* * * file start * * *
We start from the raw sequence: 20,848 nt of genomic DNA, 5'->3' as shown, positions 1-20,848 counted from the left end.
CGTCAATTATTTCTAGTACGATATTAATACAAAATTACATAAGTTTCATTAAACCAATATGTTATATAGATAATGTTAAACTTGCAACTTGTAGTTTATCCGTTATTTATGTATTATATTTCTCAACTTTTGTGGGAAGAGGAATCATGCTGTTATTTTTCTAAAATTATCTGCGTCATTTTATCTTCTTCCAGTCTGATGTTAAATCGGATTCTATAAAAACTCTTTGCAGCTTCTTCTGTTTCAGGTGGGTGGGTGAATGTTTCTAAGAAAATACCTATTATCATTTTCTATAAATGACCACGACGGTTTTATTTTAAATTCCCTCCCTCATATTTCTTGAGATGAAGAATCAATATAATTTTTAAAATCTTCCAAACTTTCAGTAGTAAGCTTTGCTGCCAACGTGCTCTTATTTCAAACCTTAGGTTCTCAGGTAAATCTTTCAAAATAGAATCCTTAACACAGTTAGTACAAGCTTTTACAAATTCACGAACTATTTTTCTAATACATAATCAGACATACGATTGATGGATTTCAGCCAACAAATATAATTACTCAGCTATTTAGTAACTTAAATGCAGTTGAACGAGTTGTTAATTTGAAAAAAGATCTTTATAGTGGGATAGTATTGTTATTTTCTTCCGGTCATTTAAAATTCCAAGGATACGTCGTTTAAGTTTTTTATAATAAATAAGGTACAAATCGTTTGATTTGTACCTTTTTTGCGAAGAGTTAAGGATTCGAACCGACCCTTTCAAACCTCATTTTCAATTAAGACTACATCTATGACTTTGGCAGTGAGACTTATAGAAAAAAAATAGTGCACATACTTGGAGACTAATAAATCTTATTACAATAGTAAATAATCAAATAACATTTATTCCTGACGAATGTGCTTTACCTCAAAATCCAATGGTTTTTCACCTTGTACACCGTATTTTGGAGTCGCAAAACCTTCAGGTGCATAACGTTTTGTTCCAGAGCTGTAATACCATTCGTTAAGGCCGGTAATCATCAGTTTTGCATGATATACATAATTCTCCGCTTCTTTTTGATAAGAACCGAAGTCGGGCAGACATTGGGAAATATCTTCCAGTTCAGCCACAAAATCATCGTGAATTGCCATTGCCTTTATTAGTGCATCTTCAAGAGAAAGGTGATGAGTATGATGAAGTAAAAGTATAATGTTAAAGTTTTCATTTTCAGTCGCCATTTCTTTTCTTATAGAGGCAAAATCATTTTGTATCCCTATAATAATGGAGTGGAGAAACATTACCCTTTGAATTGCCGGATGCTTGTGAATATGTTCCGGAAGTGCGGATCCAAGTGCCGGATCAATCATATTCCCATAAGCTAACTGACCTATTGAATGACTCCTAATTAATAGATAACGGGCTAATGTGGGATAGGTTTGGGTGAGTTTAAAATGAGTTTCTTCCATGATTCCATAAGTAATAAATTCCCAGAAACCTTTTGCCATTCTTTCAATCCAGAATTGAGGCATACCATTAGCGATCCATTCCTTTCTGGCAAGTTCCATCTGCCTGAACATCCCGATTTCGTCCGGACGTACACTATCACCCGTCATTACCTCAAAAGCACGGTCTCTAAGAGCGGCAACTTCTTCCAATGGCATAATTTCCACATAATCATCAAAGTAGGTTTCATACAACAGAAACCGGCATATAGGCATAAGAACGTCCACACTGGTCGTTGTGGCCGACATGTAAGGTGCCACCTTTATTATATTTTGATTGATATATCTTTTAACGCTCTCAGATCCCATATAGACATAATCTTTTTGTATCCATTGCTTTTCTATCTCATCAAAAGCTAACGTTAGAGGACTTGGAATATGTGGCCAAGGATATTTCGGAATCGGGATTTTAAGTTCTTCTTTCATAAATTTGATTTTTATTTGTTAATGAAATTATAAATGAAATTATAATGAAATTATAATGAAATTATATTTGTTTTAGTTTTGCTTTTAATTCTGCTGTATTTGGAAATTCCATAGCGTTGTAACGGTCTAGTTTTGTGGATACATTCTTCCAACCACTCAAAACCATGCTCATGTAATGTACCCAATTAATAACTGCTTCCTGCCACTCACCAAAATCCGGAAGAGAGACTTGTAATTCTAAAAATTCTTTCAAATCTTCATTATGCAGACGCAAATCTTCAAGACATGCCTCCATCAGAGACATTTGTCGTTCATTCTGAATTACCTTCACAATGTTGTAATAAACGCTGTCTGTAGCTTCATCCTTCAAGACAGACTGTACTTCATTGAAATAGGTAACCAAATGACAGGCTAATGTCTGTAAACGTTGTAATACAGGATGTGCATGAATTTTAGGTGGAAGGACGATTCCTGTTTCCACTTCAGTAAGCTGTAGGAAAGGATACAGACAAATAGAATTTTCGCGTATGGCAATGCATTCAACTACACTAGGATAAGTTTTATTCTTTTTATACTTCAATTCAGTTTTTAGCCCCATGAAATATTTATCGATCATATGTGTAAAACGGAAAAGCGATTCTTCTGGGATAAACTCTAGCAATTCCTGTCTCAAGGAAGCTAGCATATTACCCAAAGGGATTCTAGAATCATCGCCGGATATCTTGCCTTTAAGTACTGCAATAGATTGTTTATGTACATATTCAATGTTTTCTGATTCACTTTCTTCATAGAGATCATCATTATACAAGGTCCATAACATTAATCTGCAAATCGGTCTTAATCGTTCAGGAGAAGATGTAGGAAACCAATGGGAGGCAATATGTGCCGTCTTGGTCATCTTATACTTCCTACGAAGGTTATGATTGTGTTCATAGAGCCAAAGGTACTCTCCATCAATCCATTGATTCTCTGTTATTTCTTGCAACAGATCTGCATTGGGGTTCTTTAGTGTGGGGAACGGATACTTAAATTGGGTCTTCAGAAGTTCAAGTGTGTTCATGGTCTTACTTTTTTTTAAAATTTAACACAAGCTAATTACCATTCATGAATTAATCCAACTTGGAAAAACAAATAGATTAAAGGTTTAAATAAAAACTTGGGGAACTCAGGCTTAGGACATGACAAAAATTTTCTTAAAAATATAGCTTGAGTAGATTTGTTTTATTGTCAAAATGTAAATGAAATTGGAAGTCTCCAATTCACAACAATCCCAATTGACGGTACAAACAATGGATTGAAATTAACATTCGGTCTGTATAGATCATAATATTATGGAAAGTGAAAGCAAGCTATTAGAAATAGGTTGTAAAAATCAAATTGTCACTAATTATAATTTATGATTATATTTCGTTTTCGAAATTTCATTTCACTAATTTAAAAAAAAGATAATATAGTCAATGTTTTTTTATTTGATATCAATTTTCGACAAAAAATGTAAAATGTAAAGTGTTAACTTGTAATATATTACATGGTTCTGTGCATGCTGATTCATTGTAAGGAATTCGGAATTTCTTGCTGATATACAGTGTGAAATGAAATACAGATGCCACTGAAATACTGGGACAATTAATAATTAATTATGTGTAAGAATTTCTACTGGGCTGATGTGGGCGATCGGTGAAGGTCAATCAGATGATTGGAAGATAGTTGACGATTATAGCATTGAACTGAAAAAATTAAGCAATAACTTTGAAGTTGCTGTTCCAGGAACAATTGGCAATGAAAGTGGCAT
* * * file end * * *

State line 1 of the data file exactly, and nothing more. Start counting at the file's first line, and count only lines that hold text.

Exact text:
We start from the raw sequence: 20,848 nt of genomic DNA, 5'->3' as shown, positions 1-20,848 counted from the left end.